Tuesday, July 20, 2010

A Worthty Issue: Repeal Of The 17th Amendment

The Idaho Conservative Blogger (ICB) reports that the Idaho Republican Convention has included, as a part of the platform, the repeal of the 17th Amendment (Senators Elected By Popular Vote).

The old Watch Dog has long been an advocate for repeal of the 17th Amendment because it has greatly altered the function of Congress as was intended by the founding fathers.

Article III begins as follows:

“The Senate of the United States shall be composed of two Senators from each State, chosen by the Legislature thereof,”

When the Constitution was debated and enacted there was great fear that large states might dominate if legislators were apportioned by population and the large states feared that they would be at a disadvantage if every state had the same number of votes.

Ben Franklin came to the rescue. Mr. Franklin proposed that they establish two houses. One house (Senators) was to represent the states interest, and a second house (Representatives) was to represent the interests of the people.

This is why the Senate was empowered to advise and consent on appointees to cabinet posts and federal judges and to sign treaties. The people were to control the purse strings and that is why the introduction of all spending bills was mandated to the House.

The 6 year term for the Senate and a 2 year term for Representatives came from the fact that they expected that Legislatures would pick well known individuals, which implied men of means and could afford to travel to DC over the 6 years. Representatives were expected to be farmers, merchants, and the like, for whom the expense of serving would be a long term problem.

After the Civil War, the Southern States figured out that the best way of preventing unwanted legislation, some which might be punitive, was to prevent the Senate from having a quorum. To accomplish this, they did not appoint their Senators.

This action eventually caused the 17th Amendment which reads as follows:

“The Senate of the United States shall be composed of two Senators from each State, elected by the people thereof, for six years; and each Senator shall have one vote. The electors in each State shall have the qualifications requisite for electors of the most numerous branch of the State legislatures.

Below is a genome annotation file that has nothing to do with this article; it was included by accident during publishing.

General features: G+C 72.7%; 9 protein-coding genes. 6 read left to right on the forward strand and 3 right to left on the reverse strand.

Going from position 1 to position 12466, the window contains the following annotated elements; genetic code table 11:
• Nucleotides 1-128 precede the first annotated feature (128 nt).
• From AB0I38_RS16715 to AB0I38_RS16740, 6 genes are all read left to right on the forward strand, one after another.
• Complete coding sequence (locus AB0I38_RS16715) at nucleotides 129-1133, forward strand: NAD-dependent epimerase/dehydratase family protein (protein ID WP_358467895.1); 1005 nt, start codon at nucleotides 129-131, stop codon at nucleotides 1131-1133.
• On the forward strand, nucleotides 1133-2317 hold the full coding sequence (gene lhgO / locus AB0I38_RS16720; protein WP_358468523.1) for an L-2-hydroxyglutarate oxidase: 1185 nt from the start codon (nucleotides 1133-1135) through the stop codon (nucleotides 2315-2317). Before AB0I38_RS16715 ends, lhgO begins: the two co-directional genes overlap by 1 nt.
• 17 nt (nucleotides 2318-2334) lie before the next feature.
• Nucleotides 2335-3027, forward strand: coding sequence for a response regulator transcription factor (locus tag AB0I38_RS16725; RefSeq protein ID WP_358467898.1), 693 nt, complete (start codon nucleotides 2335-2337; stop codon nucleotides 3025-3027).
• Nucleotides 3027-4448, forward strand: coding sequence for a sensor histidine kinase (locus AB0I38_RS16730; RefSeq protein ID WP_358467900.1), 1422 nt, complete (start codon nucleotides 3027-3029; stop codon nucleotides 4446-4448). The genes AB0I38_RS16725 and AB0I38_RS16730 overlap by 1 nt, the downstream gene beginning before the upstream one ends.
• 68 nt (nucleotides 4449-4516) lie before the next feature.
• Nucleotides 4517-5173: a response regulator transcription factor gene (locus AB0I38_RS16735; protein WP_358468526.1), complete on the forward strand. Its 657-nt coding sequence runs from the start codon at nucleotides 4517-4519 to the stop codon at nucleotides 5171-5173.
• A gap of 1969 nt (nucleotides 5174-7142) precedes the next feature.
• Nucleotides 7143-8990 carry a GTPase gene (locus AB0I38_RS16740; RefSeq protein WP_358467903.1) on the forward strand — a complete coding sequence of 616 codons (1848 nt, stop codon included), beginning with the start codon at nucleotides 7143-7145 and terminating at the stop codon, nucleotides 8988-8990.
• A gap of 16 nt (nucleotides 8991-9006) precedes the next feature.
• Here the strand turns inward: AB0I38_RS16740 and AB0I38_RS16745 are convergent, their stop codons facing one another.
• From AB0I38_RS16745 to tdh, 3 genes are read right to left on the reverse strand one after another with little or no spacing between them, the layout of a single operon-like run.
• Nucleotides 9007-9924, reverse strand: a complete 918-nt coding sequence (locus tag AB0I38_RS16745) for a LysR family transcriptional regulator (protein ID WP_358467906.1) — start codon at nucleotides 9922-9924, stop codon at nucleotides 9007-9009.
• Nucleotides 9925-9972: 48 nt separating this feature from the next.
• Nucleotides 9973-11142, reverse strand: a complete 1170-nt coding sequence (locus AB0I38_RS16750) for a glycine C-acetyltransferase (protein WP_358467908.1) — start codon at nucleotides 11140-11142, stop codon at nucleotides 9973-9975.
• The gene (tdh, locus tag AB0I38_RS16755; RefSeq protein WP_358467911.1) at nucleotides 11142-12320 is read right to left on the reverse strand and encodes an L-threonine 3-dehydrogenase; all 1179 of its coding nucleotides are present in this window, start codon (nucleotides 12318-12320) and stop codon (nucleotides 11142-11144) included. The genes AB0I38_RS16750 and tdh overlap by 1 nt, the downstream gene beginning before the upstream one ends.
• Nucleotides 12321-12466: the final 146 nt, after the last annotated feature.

When vacancies happen in the representation of any State in the Senate, the executive authority of such State shall issue writs of election to fill such vacancies: Provided, that the legislature of any State may empower the executive thereof to make temporary appointments until the people fill the vacancies by election as the legislature may direct.

This amendment shall not be so construed as to affect the election or term of any Senator chosen before it becomes valid as part of the Constitution.”

It would be wonderful if we could restore the Constitution balance by repealing Amendment 17.

However, that requires yet another Constitutional Amendment how do we do that?

Article V Amendments

“The Congress, whenever two thirds of both Houses shall deem it necessary, shall propose Amendments to this Constitution, or, on the Application of the Legislatures of two thirds of the several States, shall call a Convention for proposing Amendments, which, in either Case, shall be valid to all Intents and Purposes, as Part of this Constitution, when ratified by the Legislatures of three fourths of the several States or by Conventions in three fourths thereof, as the one or the other Mode of Ratification may be proposed by the Congress; Provided that no Amendment which may be made prior to the Year One thousand eight hundred and eight shall in any Manner affect the first and fourth Clauses in the Ninth Section of the first Article; and that no State, without its Consent, shall be deprived of its equal Suffrage in the Senate.”

All that means is that there are 3 methods of amending the U.S. Constitution--

1. A new amendment may be approved by two-thirds of both houses of Congress, sent to the states for approval. Final ratification requires approval by three-fourths of final ratification requires approval by three-fourths of the states.

2. Two-thirds of the state legislatures may apply to Congress for a constitutional convention to consider amendments, which are then sent to the states for approval. Final ratification requires approval by three-fourths of the states.

3. Congress may require ratification by special convention. The convention method has been used only once, to approve the 21st Amendment, repealing prohibition. Final ratification requires approval by three-fourths of the states.

There is only one limit on the amending power: No amendment may deprive a state of equal representation in the Senate without that state's consent.

Alas, it will be a cold day in the Nether World when old number 17 is put to pasture.

Comments are invited!
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TLCC said...


GoGirl said...

I was never taught any of that in my school!

I have always wondered by the Senate had the “Advise and Consent” and “Ratify” powers but the House had the purse strings power.

Every informative.

Ty said...


You can't attack President Obama for this one.